• Carey Bass ’99

    When I first arrived on campus, I was so nervous about how I would get along with my roommate. She seemed like my complete opposite—a liberal Vermont ski-racer whose parents were total hippies. I was coming from a conservative all-girls school in Tennessee that closed if there was even a chance of snow. All it took was the walk from our room in Allen to convocation in Mead for us to hit it off. I realized that I could find my way here even though I was far from home. And of course, she (and her parents) taught me how to ski!

  • Phil Oldham ’90

    It did not take long for me to figure out that life was pretty wide open when I got to Midd. I registered for math, history, French, and writing first semester… high school all over again- pretty boring. But then I dropped math and signed up for Russian and never looked back. Best decision I ever made and 4 years later left Midd fluent in Russian and headed off to a job in the Russian Far East.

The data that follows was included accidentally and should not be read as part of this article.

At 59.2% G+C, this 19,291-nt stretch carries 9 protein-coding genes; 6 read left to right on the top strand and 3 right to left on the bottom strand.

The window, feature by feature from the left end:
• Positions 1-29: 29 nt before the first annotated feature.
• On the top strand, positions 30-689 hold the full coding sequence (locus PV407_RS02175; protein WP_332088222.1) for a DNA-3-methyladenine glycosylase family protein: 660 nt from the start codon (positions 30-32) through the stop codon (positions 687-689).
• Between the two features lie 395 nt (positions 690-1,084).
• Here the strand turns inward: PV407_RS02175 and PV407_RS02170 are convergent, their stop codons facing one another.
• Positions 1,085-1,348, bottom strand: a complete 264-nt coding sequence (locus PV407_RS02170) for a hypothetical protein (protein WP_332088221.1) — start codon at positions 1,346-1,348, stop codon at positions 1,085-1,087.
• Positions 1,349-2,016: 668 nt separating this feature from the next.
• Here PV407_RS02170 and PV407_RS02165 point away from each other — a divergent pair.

• Mike Schoenfeld ’73

    I recruited two students from Asia when I was in Admissions a decade ago and asked them the second day they were here what their impression was of Middlebury. The woman from Tokyo replied with awe that she had never seen stars before. The woman from Kuala Lampur said she had never heard silence before. Now in my 37th year here, the connection to this special place still inspires…

  • Mike Schoenfeld ’73

    I recruited two students from Asiawhen I was in Admissions a decade ago
    and asked them the second day they were here what their impression was
    of Middlebury. The woman from Tokyo replied with awe that she had never
    seen stars before. The woman from Kuala Lampur said she had never heard
    silence before. Now in my 37th year here, the connection to this special
    place still inspires…

  • Kris Williams

    The first “aha” moment I had on the campus was when I was a freshmen in 2007. I remember walking with Professor Muller to his office from his intro to micro class. Back in his office, and after an hour and a half of mind blowing revelations about the roots of environmental policy, I knew I wanted to be an environmental economics major. If that hadn’t happened I never would have become involved in the Solar Decathlon which defined the rest of my Middlebury experience, and brought me to where I am today.